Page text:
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Key Performance Measures

 Safety

​Our strategy to reduce traffic fatalities is to continue to implement traffic safety programs. While our goal is zero fatalities, we have set realistic targets to reduce these rates gradually over time. Oregon's fatality rates have been consistently below the national average since 1999, until recently.

Traffic fatalities per 100 million vehicle miles traveled​

​Reducing the number of traffic crashes is the primary strategy to reduce traffic injuries, but when a crash happens, reducing the severity becomes a secondary strategy. We want to eliminate injuries due to crashes, our realistic targets are set keeping future reductions in mind.

Serious traffic injuries per 100 million vehicle miles traveled​

​In 2017, Oregon ranked #1 in the nation, as inspectors placed 14.6 percent of drivers out of service for critical safety violations. The national rate is 5.5 percent.

Large truck crashes at-fault crashes per million vehicle miles traveled​

The Rail Section strives for a zero incident performance. The goal reflects the reality that some number of incidents is outside the control of the section and its transportation safety partners.

Rail crossing incidents - number of highway/railroad at-grade incidents​

Public Transit Division is dedicated to reducing derailment accidents. As rail inspectors identify areas of concern, they take holistic approaches by intensely focusing on those areas with multiple disciplines. The Rail Safety Section is currently performing inspections with Washington State to better develop relationships, ensure consistency in both states and reduce derailments on a broader geographic scale.

Derailment incidents - number of derailments caused by human error, track or equipment​

 
 

Preservation

​Based on ODOT bridge preservation strategy and funding levels, an average of three state highway bridges are replaced each year. At that replacement rate (about 0.1 percent of our system per year), a bridge designed to last 75 to 100 years will have to last more than 900 years on average.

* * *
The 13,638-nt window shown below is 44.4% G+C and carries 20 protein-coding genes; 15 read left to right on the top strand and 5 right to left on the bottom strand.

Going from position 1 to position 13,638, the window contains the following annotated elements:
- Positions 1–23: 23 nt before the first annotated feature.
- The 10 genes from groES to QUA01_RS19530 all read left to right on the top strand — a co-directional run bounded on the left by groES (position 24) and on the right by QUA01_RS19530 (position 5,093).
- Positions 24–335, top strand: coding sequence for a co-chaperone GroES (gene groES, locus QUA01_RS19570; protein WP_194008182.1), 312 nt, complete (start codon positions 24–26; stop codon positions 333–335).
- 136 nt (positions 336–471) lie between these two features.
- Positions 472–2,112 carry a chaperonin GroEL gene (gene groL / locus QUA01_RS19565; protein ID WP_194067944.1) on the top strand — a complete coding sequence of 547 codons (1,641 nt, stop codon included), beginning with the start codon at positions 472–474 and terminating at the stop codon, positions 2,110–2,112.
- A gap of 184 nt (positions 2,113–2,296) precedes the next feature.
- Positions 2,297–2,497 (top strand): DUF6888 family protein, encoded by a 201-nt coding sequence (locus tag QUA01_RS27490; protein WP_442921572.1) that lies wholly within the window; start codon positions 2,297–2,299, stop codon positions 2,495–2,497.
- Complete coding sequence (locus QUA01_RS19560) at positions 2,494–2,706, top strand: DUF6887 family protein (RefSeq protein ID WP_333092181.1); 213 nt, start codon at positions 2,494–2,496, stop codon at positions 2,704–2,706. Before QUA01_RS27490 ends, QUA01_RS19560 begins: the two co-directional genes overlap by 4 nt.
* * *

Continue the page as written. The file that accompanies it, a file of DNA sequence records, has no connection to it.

Bridge condition - percent of state highway bridges that are not 'distressed'

Bridge data visualization​

 

Mobility

A focused strategy to quickly clear traffic incidents reduces travel delay. It is an important component for improving operations and management of the state highway system. Traffic incidents account for approximately 25 percent of the congestion on the highway system.

Incident response - percent of lane blocking crashes cleared within 90 minutes​

Oregon’s passenger rail program is modest compared to Washington’s and California’s programs. These states have aggressive investment programs for passenger rail resulting in corresponding benefits for passenger and freight rail.

Passenger Rail ridership - number of rail service passengers​

​Oregon's population of older adults and individuals with disabilities need an average of 26 percent more transit trips than are available today.

Special transit rides - average number of annual transit rides each elderly and Oregonian with a disability take​

​Current funding levels are inadequate to complete the biking and walking facilities on the state system by the 2030 Oregon Transportation Plan target date. However, ODOT continues to work with local government to meet the needs on the local system.

Bikeways and Walkways - percent of urban state highways with bike lanes and sidewalks​

While there is no single solution to eliminate congestion, there are different methods available to manage the rate congestion increases. This mobility indicator will help Oregon monitor the level and extent of congestion over time. This information will be used to apply different techniques designed to manage and optimize system performance.

Traffic Congestion - Number of Congested Lane Miles - Ratio of Annual Average Daily Traffic to Hourly Highway Capacity​